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Kamala Harris is prescribed antiviral drug after testing positive for coronavirus

Vice President Kamala Harris tests positive for the coronavirus but has no symptoms, and hasn’t had recent contact with President Biden, her office said.

Vice President Kamala Harris on Tuesday became the highest ranking official in the Biden administration to test positive for the coronavirus but was not experiencing symptoms, her office said.

The vice president was in California last week and has not had any recent contact with President Biden and most of the White House staff, her office said. She returned to Washington on Monday.

Harris “will isolate and continue to work from the Vice President’s residence,” Kirsten Allen, her spokesperson, said in a statement. “The Vice President will return to the White House when she tests negative.”

Harris had avoided catching the virus for months, despite close contacts having tested positive. Jamal Simmons, her communications director, announced a positive result earlier this month; Harris’ husband, Doug Emhoff, contracted the virus in March.

Doug Emhoff, husband of Vice President Kamala Harris, tests positive for COVID-19.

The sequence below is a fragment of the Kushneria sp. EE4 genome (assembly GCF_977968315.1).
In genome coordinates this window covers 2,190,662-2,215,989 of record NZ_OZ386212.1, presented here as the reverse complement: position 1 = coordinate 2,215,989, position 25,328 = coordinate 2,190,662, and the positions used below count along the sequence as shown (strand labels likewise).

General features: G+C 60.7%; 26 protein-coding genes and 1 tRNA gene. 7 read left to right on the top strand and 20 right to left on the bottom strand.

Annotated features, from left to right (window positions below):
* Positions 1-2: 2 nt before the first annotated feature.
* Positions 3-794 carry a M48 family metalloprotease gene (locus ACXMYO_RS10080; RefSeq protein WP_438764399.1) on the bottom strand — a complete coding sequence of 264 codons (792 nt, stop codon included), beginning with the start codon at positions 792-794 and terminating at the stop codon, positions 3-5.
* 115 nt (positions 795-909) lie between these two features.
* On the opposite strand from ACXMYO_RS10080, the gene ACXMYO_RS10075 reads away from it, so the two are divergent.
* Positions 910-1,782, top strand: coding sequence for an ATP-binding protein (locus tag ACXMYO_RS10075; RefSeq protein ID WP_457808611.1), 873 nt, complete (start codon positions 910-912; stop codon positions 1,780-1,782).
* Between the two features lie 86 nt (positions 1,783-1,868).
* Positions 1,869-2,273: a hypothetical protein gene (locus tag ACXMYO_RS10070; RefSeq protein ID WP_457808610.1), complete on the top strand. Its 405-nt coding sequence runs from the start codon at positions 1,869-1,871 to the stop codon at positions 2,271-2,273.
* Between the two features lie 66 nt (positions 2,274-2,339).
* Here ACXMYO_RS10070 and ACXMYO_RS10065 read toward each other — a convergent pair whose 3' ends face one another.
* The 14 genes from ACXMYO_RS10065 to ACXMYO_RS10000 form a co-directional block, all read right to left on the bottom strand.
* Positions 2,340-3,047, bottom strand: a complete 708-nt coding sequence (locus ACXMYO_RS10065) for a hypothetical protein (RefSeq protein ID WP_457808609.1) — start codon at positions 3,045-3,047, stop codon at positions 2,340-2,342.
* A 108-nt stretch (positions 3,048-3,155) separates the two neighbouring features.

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The vice president’s positive tests could create governing concerns given that Harris is first in the line of presidential succession to Biden, 79. House Speaker Nancy Pelosi (D-San Francisco), second in line, announced a positive test earlier this month.

Harris, 57, has been vaccinated and boosted twice. The shots greatly diminish the chances of her becoming seriously ill. When then-President Trump was hospitalized with COVID-19 in October 2020, he was at much higher risk, given his age — 74 at the time — and the lack of available vaccines. Trump has said he has since been vaccinated and boosted.

Allen tweeted Tuesday night that Harris had taken Paxlovid, a drug developed by Pfizer to treat people at high risk of becoming severely ill from the virus, including those over age 65 or with chronic conditions. Harris’ office pointed to guidance from the U.S. Centers for Disease Control and Prevention showing people over 50 are at higher risk for severe illness, though their risk remains lower than people in older age groups.

White House officials have said that they expect Biden will catch the virus, but the president has not been avoiding events with crowds. He is scheduled to attend the White House Correspondents Assn. dinner Saturday and to speak at a memorial service Sunday for former Vice President Walter Mondale in Minneapolis.

“Like many Americans, he makes risk assessments,” White House Press Secretary Jen Psaki told reporters.

Harris had initially planned to return to Washington from California, where she took some personal time and gave a speech about antisatellite missiles and another about maternal health, on Tuesday. Her office would not say why she altered her travel plans to return a day earlier but noted that she was not experiencing any symptoms before testing positive.

Because she had not been expected in Washington until Tuesday, Harris had a light schedule, with no meetings in the morning and no public events all day, said Allen, the spokeswoman.